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In the first 33 years of Super Bowl history, 10 small-school quarterbacks got to the big game, making 17 starts. Three of those first 10 quarterbacks came from schools that strain our definition of outsiders. Steve Young and Jim McMahon were drafted out of BYU in the 1980s, when it won a national title under LaVell Edwards, college football's passing-game revolutionary. Roger Staubach played for Navy at a time when it still ranked as sufficiently powerful enough to help him win the Heisman.

The most recent eight all meet the definition of outsiders head-on: Delaware's pair, Nevada, Northern Iowa, Miami of Ohio, Louisiana-Lafayette, Fresno State and Alcorn State. 

This group benefited from the safety net of outside leagues. Warner and Jake Delhomme went undrafted and spent a season as teammates on the Amsterdam Admirals, the Arena League vet Warner starting, the rookie Delhomme backing him up.

Another timeout for a measurement: Number of outsider-school QBs who went to Super Bowl with a different team from the one that drafted them: 7 (Favre, Gannon, Dilfer, Young, Humphries, Williams, Jaworski). Number of those seven who were first-round picks: 3. Number of those first-rounders drafted by Tampa Bay: 3 (Williams, Young, Dilfer).

Gannon went through 11 years and three teams in the NFL before he found his match in Raiders coach Jon Gruden, less than two years his senior. The Patriots, who drafted him in the fourth round in 1987, had seen Gannon in Delaware's Wing-T offense, far more sophisticated than a wishbone but still not a pro-style offense, and been impressed with his athleticism. The drafted him on the assumption they could convert him to another skill position. Gannon balked and won a trade to Minnesota.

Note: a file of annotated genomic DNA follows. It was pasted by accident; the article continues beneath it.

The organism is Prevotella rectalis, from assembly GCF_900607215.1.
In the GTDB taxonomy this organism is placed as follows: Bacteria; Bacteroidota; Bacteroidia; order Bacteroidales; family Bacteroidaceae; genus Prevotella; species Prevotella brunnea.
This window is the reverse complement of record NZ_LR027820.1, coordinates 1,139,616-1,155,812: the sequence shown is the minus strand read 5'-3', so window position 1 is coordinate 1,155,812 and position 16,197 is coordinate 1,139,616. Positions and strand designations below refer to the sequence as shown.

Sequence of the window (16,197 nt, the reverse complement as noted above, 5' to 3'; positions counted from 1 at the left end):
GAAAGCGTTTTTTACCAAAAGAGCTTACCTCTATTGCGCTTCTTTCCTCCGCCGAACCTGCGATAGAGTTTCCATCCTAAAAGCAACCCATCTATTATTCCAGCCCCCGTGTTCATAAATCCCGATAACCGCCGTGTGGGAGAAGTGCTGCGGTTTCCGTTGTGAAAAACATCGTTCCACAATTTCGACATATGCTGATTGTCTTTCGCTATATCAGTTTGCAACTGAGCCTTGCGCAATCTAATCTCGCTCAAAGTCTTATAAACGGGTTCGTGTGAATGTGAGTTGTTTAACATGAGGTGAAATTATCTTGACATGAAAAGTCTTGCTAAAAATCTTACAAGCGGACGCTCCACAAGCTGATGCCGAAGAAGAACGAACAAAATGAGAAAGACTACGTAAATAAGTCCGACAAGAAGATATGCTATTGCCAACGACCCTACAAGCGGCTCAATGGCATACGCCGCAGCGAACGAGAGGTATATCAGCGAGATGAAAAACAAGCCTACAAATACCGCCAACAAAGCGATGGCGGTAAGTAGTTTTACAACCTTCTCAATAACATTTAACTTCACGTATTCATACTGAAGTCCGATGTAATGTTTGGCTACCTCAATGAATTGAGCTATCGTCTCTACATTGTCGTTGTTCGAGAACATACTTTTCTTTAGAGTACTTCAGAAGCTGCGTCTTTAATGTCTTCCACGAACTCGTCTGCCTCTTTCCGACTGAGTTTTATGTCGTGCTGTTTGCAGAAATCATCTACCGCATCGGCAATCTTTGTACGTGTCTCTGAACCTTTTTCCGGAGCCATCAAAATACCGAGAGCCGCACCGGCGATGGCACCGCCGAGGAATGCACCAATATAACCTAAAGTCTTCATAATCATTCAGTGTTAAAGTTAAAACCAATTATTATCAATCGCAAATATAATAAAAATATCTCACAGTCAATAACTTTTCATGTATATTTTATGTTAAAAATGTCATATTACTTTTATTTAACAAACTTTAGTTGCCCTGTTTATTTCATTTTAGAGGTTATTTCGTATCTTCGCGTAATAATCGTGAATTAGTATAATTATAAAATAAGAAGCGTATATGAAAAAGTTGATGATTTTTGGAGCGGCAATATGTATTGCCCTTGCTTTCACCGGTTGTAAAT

"I learned a lot from playing for Tubby,'' he said. "But in terms of the pure drop-back game, I had a lot to learn when I got to the NFL.''

Delaware, recently elevated to Division I-AA, offered several advantages over bigger schools that recruited Gannon. His older brother, John, played linebacker at the school, and Newark (pronounced New-Ark, never New-irk, like the city in Jersey) felt like a comfort zone. Temple and its new, young head coach wanted him, but the campus within walking distance of his high school, St. Joe's Prep. He wanted a change of scenery.

Delaware also had a stable, winning history. From 1940 through this year, the school had only four head coaches. The 1979 team, with Brunner at quarterback, had won the Division II national title, the fifth out of the six small-college titles the Blue Hens have claimed.

Temple was forever fiddling with plans to become a presence in Division I-A football. Had Gannon gone there, he could have played with Paul Palmer, the running back who finished second to Vinny Testaverde in the 1986 Heisman Trophy voting. Instead, he went to Delaware and did what Blue Hens in that era enjoyed most: adjusting Temple's ambitions.

"My sophomore year, we went up [to Veterans Stadium] and put a thumping on them,'' Gannon said. "The next year, they came down and we put another thumping on them, and then they dropped us. It didn't make a lot of sense for them to keep scheduling a small school and then lose to them.''

To this day, he said, he likes to give the former Temple coach who recruited him just a little bit of a hard time about those defeats. It was Bruce Arians, now the head coach of the Cardinals.

Final timeout: According to Pro Football Reference, Delaware has sent a total of 23 players to the NFL. Six of them have been quarterbacks: Flacco, Gannon, Brunner, Jeff Komlo (drafted by the Lions, 1979), Andy Hall (Eagles, 2004) and Pat Devlin, who joined the Miami Dolphins in 2011 as an undrafted free agent.